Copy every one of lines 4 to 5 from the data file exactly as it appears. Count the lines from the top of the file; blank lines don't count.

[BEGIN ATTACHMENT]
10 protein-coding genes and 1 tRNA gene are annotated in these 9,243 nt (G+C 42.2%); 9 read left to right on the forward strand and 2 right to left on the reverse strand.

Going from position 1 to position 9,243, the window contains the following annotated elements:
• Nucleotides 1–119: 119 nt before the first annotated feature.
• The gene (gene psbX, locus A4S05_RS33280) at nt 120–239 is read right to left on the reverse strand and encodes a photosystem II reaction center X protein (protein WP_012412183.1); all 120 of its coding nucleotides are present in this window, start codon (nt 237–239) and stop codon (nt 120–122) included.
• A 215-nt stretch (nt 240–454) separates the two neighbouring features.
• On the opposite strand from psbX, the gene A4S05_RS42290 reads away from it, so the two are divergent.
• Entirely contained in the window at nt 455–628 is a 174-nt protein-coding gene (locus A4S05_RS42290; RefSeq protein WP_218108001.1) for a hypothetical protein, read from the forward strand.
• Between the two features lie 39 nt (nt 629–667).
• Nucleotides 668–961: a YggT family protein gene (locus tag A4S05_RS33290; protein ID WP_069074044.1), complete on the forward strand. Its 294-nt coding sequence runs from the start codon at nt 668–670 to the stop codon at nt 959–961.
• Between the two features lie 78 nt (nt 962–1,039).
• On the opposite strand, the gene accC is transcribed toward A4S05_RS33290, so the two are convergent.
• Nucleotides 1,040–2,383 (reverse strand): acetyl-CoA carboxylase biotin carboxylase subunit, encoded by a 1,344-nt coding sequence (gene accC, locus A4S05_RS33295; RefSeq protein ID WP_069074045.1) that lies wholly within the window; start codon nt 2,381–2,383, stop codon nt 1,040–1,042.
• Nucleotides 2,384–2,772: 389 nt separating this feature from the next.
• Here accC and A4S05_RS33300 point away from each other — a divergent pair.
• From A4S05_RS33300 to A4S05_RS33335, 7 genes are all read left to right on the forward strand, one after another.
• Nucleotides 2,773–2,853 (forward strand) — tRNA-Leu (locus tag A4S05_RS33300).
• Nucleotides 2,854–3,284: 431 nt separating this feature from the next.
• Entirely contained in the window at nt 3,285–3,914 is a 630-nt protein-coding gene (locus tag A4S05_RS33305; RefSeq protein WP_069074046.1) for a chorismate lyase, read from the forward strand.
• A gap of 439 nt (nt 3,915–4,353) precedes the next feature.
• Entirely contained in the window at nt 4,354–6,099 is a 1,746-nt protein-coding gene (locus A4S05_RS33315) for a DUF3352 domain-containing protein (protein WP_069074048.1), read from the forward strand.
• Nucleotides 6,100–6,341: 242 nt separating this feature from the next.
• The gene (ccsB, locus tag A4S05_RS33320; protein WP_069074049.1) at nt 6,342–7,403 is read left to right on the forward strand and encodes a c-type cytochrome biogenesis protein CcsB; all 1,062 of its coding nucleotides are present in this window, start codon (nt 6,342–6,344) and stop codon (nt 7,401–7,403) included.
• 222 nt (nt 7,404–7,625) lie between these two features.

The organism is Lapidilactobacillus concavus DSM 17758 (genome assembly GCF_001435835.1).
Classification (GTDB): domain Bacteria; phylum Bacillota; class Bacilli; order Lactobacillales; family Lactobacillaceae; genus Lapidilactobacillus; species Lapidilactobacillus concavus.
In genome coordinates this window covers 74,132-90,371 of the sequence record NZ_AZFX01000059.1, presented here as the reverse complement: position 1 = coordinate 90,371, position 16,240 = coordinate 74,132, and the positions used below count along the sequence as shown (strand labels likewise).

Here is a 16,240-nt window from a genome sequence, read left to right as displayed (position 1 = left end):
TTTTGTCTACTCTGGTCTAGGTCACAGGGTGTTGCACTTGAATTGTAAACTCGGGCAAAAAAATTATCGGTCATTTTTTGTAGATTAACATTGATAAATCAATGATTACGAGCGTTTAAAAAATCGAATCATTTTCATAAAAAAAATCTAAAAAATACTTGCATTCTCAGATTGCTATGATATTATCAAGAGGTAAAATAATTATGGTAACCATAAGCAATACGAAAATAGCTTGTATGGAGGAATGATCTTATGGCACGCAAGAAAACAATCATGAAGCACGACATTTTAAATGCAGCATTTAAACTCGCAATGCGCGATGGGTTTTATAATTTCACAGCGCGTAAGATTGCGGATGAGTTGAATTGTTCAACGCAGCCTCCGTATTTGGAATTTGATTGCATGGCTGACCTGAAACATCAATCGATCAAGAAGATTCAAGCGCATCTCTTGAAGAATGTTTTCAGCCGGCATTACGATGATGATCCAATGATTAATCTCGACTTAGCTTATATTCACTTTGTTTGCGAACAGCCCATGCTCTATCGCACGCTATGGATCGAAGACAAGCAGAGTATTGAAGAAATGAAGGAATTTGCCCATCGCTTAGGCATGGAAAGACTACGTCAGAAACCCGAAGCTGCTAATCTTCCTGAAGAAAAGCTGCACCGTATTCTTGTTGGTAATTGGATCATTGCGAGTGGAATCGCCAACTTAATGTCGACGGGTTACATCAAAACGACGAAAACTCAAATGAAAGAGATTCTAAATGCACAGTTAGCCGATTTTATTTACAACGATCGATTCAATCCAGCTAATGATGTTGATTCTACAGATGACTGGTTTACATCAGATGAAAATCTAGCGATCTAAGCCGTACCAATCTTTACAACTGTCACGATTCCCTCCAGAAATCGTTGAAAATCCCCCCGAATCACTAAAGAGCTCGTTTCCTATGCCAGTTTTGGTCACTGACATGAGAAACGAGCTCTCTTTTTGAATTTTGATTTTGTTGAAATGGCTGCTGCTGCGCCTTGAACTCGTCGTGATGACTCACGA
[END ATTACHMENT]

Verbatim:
• The gene (gene psbX, locus A4S05_RS33280) at nt 120–239 is read right to left on the reverse strand and encodes a photosystem II reaction center X protein (protein WP_012412183.1); all 120 of its coding nucleotides are present in this window, start codon (nt 237–239) and stop codon (nt 120–122) included.
• A 215-nt stretch (nt 240–454) separates the two neighbouring features.